Sounds like a great event which will require quite a bit of focus. Your fuelling plan will depend on how you are going to break up the laps between you, but an absolute definate recommendation is that you aim to take on 60-90g carbs per hour that you are actually running along with water and electrolytes. It is a good idea to work out your sweat rates before the event. How much fluid do you lose over an hour of running? knowing this will allow you to hydrate effectively throughout which will have a huge impact on performance. To do this weigh yourself unclothed before and after a 1 hour run at race pace. For each 0.1kg lost you need 100ml fluid next time you run. e.g. if you lose 0.5 kg then your replacement need is 500ml per hour. Choose easy to digest carbohydrate foods and keep protein and fibre low so that you can digest food faster. White sushi rice is good basic staple and perhaps add some soy sauce in for sodium. Keep it basic and catch up on your veggies after the race. Lynn.
Multi-day events require a very different approach to fuelling which would be tailored for the event in question taking into account the discipline, your body weight and composition, your individual tolerances and what (if any) break time you have from day to day. If you send me an outline of your event with more detail (and include your body comp data if you have it) I can answer this in the detail required separate to this Q & A. Lynn.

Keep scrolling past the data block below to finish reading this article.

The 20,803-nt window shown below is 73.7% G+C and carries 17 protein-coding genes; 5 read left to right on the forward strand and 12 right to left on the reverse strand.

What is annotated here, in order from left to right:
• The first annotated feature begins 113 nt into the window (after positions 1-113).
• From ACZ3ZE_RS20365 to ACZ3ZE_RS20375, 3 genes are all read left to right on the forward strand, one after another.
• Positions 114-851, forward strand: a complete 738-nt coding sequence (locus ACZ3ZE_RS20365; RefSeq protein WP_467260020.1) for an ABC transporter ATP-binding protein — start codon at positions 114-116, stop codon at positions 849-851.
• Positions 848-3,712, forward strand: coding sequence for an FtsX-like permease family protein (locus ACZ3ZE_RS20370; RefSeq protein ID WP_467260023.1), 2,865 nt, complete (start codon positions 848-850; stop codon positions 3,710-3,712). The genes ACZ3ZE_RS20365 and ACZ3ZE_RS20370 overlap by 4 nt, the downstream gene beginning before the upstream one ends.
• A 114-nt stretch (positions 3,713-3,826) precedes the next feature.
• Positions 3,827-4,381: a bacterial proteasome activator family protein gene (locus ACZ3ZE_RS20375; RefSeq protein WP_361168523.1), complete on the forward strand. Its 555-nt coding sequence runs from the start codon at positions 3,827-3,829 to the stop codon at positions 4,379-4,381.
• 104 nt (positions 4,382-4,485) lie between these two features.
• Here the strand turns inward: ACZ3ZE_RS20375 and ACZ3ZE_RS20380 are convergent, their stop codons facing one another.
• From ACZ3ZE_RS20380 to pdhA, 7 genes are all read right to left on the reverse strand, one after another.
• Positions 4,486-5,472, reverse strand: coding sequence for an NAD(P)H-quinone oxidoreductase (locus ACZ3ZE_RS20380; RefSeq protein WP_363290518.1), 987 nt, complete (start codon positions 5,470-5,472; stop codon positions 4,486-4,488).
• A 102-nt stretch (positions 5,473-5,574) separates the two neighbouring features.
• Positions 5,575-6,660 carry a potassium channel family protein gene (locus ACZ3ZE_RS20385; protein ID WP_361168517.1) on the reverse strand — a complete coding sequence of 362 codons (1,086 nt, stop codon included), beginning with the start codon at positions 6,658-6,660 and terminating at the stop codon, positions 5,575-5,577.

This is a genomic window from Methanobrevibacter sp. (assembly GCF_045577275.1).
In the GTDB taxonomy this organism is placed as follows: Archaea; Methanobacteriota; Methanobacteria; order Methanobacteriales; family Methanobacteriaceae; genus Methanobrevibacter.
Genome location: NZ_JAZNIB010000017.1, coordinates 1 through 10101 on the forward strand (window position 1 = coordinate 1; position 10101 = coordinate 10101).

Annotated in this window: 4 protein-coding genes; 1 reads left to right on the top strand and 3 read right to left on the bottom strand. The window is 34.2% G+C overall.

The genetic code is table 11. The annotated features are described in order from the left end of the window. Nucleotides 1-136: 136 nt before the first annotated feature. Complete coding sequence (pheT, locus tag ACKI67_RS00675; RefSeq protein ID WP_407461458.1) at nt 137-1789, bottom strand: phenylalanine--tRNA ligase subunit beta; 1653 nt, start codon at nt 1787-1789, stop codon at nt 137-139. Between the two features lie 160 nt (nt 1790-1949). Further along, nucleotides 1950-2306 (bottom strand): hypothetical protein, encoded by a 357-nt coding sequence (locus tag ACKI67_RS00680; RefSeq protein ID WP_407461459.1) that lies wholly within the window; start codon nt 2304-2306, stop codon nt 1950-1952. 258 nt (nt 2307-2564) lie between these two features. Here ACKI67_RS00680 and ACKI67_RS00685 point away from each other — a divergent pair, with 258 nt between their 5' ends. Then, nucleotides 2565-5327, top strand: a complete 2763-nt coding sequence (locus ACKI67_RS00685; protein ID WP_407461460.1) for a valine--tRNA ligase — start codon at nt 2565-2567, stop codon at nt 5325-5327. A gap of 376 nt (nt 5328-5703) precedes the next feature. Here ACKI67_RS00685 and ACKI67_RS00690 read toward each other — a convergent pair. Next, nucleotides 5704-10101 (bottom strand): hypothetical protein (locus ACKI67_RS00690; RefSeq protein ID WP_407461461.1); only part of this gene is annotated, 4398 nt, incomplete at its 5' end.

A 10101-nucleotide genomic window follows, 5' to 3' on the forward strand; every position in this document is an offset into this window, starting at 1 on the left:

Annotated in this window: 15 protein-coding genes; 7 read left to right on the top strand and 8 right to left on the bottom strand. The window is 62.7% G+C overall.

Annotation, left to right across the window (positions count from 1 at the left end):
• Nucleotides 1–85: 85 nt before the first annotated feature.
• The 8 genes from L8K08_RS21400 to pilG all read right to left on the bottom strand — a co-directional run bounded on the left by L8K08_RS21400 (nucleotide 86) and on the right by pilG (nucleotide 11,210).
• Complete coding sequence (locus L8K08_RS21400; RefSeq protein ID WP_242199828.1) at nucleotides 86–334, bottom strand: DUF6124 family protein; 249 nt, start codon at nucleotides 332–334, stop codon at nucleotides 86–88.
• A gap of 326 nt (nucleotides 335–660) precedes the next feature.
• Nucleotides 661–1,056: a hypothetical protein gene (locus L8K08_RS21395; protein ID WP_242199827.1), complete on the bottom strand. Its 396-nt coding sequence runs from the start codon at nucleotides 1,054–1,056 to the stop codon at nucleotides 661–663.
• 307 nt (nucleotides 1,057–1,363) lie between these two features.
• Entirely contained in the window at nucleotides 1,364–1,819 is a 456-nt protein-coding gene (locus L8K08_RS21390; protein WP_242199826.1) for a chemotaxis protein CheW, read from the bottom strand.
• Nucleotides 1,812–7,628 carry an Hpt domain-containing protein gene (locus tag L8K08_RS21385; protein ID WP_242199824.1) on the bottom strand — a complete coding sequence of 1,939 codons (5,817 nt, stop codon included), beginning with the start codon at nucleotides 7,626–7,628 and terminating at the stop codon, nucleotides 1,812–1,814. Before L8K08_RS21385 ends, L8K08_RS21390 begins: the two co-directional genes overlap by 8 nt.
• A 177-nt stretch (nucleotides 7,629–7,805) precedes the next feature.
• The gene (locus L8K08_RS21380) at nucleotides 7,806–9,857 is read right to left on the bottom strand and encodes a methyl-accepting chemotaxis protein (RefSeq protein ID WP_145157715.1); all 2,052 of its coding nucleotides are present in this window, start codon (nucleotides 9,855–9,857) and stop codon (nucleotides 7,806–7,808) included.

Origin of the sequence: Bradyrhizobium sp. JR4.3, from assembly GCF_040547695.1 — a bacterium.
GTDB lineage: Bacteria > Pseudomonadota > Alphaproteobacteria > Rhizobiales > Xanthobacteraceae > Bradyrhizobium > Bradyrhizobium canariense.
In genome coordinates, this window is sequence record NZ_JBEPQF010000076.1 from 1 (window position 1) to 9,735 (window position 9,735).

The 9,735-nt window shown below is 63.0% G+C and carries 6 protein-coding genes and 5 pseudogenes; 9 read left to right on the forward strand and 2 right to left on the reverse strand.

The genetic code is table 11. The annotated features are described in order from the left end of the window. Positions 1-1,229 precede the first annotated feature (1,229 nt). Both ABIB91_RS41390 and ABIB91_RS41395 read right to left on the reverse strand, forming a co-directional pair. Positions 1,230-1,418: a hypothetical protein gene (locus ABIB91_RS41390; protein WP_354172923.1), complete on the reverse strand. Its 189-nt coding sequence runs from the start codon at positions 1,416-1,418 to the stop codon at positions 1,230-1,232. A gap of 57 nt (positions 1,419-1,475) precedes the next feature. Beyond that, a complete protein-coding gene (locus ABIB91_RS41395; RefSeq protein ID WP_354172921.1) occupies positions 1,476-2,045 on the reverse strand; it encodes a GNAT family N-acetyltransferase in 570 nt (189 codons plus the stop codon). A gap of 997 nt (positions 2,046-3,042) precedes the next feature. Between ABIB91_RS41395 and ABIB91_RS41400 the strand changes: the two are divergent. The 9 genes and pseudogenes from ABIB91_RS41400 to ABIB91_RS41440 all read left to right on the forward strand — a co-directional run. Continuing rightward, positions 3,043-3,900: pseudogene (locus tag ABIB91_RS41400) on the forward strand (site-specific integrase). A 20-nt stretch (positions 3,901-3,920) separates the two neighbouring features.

Yes, I totally understand this. Its very common to want a savoury snack to get away from endless sweet flavoured foods on the bike! You can go for something a little less sweet by making up Jam or Honey Sandwiches which will be pretty easy to digest, or perhaps try making up some rice cakes and wrapping them in foil. This is a favourite of elite cyclists and you can find a recipe from Dr Allen Lim (Garmin Cervelo team) online to make these up combining sushi rice, egg and soy sauce (for sodium) with over savoury ingredients. Lynn.
I personally stick to race fuelling working on 1g carbohydrate per kilogram of body mass per hour. The key is being able to get your carbohydrates on board in the right balance with fluid to avoid GI distress (aim for a 6-8% concentration, e.g. 45-60g carb per 750 ml water). When following this it is very unlikely that you'll consume more calories than you burn. Keeping within this range will allow you to run better off the bike too. Everyone is very different, however, and if you find a nutrition plan that works for you that is slightly different from the science then this is the one you should go with. Science is the start point and then every individual should look at how that science fits them and gradually experiment to find out what fuels them best. Lynn.